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Guide to 10 ETFs Yielding 6% or More

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The days of easy money policies are gradually passing by. Higher inflationary expectations and rising rate worries are widespread. The Fed enacted the third-rate hike of 2018 in September and offered a hawkish guidance for the near term. The central bank is now planning one more hike this year and maintains its view of three more hikes next year and one in 2020 (read: Top-Performing Fixed-Income ETFs of 1H).

The Fed raised its forecast for real GDP growth from 2.8% in June to 3.1% for 2018 and from 2.4% to 2.5% for 2019 but maintained the 2020 growth forecasts at 2.0%. The Fed projected the longer-run growth measure of 1.8%. The central bank issued projections for 2021, which call for economic growth of 1.8%, in line with the long-run forecast (read: Fed Hikes Rates as Expected: ETF Areas That Gained).

Not only the Fed, the Norges Bank raised its key policy rate for the first time since 2011, as inflation accelerated and economic growth picked up. Bank of England hiked interest rates for the second time since the financial crisis in August. Plus, there is heightened speculation over the European Central Bank’s (ECB) possible announcement of a rate hike next year (read: ECB May Hike Rates After Summer 2019: ETFs to Gain).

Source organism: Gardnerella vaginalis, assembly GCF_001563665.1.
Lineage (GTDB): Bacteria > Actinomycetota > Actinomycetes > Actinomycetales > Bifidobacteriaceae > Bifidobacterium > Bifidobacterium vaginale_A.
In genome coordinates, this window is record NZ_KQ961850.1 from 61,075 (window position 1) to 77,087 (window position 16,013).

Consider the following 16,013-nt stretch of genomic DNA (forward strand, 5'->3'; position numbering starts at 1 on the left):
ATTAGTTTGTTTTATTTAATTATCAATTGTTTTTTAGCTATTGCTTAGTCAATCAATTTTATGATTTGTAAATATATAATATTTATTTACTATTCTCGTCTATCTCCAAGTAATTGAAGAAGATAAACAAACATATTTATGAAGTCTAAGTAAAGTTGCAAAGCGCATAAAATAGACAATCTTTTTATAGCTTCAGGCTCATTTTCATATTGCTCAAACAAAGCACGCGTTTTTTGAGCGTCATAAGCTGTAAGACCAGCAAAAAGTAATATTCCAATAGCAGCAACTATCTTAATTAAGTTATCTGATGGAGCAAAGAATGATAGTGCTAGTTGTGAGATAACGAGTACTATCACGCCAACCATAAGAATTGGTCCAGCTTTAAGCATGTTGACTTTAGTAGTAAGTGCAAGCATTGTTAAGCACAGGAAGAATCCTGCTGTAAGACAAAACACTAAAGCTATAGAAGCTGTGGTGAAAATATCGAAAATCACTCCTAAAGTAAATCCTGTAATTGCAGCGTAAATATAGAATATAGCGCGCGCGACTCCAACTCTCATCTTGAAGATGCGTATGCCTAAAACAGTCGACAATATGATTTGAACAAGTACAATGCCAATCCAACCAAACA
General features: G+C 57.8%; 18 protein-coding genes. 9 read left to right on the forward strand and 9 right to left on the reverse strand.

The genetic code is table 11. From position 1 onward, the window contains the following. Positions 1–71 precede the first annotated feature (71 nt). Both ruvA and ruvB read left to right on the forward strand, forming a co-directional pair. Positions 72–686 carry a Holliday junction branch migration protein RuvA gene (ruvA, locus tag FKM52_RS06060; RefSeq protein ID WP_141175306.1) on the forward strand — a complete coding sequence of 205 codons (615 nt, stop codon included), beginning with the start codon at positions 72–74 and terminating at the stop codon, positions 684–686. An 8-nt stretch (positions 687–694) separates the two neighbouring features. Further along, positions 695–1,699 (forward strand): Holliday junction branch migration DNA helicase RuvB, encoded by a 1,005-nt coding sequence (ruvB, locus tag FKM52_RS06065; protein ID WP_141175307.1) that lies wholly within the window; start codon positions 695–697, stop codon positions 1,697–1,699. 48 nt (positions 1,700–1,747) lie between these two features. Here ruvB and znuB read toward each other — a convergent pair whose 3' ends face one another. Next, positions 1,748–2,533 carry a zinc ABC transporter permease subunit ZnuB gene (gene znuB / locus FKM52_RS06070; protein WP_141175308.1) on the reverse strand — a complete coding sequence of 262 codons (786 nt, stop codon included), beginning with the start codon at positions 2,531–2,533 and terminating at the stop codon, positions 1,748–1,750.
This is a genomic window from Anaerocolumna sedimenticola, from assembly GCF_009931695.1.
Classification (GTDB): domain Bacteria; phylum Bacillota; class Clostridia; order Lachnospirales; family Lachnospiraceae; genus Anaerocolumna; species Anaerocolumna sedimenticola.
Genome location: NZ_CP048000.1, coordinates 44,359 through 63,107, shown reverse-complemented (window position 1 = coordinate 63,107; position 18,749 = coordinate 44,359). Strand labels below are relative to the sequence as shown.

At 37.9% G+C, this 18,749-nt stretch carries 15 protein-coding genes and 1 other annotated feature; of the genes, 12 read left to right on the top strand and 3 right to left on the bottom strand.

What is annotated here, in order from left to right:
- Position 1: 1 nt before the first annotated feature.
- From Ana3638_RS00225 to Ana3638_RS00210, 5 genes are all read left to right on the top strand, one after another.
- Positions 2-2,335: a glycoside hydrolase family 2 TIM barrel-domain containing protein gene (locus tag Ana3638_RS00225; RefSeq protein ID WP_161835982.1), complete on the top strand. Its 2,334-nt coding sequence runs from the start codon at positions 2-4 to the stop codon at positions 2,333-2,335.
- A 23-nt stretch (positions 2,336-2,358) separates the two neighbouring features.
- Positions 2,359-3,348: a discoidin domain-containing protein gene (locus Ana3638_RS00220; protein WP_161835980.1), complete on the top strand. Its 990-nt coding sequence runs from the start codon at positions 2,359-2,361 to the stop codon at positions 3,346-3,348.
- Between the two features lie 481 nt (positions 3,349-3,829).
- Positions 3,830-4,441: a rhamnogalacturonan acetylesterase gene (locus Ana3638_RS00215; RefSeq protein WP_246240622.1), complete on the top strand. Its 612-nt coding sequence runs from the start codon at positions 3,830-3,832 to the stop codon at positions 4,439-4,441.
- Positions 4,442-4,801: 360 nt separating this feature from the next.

Not only the developed economies, emerging economies have been hiking rates to keep pace with the Fed and shore up their currency. Bank of Indonesia lifted rates lately for the fifth time this year since May. The Philippine central bank also raised its key rate in late September by half a percentage point to check inflation.

Why High-Dividend Securities?

As economies have rebounded and inflation rates are likely to rise, bond yields should soar. In such a scenario, investors may be interested in equities that have the potential to offer capital appreciation as well as benchmark-beating yields. After all, dividends are one of the ways to ride out turbulent times. This is especially true as trade war tensions between the United States and China have hit a fever pitch.

Even if stocks or funds decline, higher current income would go a long way in protecting investors’ total returns. After all, high-dividend ETFs provide investors avenues to make up for capital losses, if that happens at all.

We thus have zeroed in on some high-yielding ETFs.

Invesco Canadian Energy Income ETF ENY — Yields 10.69%

The 29-stock fund is composed of high yielding Canadian securities in the energy sector. It charges 66 bps in fees. No stock accounts for more than 5.26% of the fund.

Invesco KBW High Dividend Yield Financial ETF KBWD — Yields 8.64%

The 37-stock fund reflects the performance of financial companies engaged in the business of providing financial services and products, including banking, insurance and diversified financial services, in the United States. The fund charges 35 bps in fees. No stock makes up for more than 4.61% of the fund.